Having spent almost a month at Wesleyan, the class of 2020 is quickly adjusting to the school climate and settling into the rhythm of balancing academics, extracurricular activities, and social events.
As paper deadlines fly by and midterms approach, many students recall high school as the last time they had to take a test. Students who have taken gap years, however, have to look a bit further. Among them is Sydney Taylor-Klaus ’20.
A 2015 graduate of The Paideia School in Atlanta, Ga., Taylor-Klaus spent the equivalent of two semesters traveling in New Zealand, Fiji, and Australia and volunteering on a permaculture farm in Nicaragua. The Argus sat down with Taylor-Klaus to hear about her experiences abroad, as well as her insights from the past year.
When asked about her motivations for taking a gap year, Taylor-Klaus cited the need to separate her high school experience from college.
“I wanted to break out of the routine of ‘school school school,’ and since college is really the beginning of the rest of your life, I wanted to take some time and figure out who I was before starting,” she explained. “I knew I could enter college more confident about who I am, but I also knew it was going to be a lot of work, so I decided to learn more about myself as a person.”
More than five percent of Taylor-Klaus’s graduating class at The Paideia School opted to take a gap year, and she referenced her peers’ experiences as having helped her decision.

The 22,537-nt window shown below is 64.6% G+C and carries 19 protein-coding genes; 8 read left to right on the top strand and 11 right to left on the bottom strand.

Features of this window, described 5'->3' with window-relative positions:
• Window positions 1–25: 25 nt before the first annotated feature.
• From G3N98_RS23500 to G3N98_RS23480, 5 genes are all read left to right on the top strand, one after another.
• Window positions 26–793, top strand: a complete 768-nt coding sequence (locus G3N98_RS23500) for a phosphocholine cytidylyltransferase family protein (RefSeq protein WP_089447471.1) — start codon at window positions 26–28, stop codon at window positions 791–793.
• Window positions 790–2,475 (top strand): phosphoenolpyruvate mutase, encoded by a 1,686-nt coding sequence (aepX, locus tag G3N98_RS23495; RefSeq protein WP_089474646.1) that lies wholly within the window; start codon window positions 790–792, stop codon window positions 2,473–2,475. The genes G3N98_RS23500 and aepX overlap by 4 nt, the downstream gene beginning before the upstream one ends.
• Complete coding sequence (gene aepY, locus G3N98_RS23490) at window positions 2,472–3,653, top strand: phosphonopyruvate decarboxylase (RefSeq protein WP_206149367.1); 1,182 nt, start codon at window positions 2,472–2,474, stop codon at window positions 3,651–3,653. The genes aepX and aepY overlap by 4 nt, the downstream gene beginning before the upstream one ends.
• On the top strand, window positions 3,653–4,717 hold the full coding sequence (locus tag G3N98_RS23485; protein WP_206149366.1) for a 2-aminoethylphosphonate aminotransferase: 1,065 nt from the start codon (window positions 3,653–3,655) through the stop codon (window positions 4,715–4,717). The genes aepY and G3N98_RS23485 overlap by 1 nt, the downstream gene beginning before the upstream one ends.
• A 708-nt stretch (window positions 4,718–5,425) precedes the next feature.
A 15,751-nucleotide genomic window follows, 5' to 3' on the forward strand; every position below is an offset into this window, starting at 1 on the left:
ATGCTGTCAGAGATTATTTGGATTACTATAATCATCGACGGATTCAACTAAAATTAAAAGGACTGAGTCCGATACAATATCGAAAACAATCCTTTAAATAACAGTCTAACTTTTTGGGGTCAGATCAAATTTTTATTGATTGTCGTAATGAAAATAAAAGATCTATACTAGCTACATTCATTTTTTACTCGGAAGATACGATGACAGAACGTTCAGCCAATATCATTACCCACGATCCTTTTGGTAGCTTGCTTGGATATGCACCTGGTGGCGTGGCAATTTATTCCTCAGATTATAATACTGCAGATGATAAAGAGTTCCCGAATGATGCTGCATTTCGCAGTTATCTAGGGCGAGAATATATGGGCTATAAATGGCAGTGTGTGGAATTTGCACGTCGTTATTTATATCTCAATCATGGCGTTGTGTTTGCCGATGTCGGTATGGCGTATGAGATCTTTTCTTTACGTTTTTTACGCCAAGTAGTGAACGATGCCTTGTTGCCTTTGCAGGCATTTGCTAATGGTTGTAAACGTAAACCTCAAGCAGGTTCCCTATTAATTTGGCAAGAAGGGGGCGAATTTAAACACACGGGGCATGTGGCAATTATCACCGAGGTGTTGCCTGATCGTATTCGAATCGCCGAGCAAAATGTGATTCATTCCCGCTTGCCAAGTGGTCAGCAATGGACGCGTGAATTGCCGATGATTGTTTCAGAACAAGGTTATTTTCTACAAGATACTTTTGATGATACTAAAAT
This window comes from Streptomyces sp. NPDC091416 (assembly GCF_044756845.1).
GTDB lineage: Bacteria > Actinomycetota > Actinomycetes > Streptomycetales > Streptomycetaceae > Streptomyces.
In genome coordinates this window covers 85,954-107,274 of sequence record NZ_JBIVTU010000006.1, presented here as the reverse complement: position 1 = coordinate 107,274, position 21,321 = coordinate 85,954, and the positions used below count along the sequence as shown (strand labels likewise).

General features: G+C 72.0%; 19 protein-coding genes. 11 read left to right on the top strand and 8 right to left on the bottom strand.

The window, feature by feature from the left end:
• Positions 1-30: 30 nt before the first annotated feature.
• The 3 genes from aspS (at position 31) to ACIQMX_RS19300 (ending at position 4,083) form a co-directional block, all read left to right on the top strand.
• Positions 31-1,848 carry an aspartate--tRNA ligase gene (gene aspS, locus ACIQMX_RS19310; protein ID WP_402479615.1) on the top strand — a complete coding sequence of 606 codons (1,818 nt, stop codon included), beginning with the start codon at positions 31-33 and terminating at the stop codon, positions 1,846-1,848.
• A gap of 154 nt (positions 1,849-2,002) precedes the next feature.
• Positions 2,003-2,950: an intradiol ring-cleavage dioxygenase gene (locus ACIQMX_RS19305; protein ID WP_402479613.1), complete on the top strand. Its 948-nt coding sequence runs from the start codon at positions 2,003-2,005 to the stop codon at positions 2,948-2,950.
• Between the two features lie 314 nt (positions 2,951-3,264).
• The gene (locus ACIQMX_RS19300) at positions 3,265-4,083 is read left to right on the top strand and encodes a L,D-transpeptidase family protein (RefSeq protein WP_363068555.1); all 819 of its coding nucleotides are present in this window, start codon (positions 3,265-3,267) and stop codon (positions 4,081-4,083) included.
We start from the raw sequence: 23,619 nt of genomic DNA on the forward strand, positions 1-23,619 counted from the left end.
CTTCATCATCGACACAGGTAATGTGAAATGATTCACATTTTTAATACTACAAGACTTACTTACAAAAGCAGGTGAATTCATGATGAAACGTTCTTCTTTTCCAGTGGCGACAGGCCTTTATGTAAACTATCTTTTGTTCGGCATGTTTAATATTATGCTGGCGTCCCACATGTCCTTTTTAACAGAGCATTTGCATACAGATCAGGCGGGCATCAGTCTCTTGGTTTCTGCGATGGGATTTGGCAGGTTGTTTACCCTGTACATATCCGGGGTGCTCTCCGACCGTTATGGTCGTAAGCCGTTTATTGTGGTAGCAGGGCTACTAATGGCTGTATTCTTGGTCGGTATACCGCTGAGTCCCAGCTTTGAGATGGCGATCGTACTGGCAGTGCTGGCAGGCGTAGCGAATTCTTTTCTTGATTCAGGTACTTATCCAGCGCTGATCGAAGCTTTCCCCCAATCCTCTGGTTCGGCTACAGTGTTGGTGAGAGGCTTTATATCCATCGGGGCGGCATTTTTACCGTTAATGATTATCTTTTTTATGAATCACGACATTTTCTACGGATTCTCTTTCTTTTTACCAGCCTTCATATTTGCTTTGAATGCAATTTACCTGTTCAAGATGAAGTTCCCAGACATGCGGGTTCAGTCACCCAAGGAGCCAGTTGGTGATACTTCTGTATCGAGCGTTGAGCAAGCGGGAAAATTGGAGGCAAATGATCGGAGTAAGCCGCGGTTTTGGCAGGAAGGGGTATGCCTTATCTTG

“I knew as a freshman [in high school] that there were some students who took a year off and did really cool things,” Taylor-Klaus said. “During my junior year, my Ultimate [Frisbee] co-captain took a gap year, and I knew a lot of others who chose that path.”
While Taylor-Klaus revealed her plans for a gap year to only a few of her classmates, she said she was pleased to receive their support.
“Even though I didn’t talk about it a lot at school, when I finally told my friends about my plan, they were really supportive,” she said. “That was a really big help.”
When planning out the finer points of her gap year, Taylor-Klaus searched for a cultural immersion trip that would take her abroad and engage her in community service. Opting not to take courses for credit, she signed up with Carpe Diem Education. Based in Portland, Ore., the company specializes in gap year programs and experiential education.
Signing up for the Latitude Year program, Taylor-Klaus embarked on a 14-person, three-month trip to New Zealand, Fiji, and Australia. During the second semester of her gap year, Taylor-Klaus enrolled in a Focused Volunteer Placement (FVP) program, which allowed her to intern on a permaculture farm in Nicaragua through Project Bona Fide.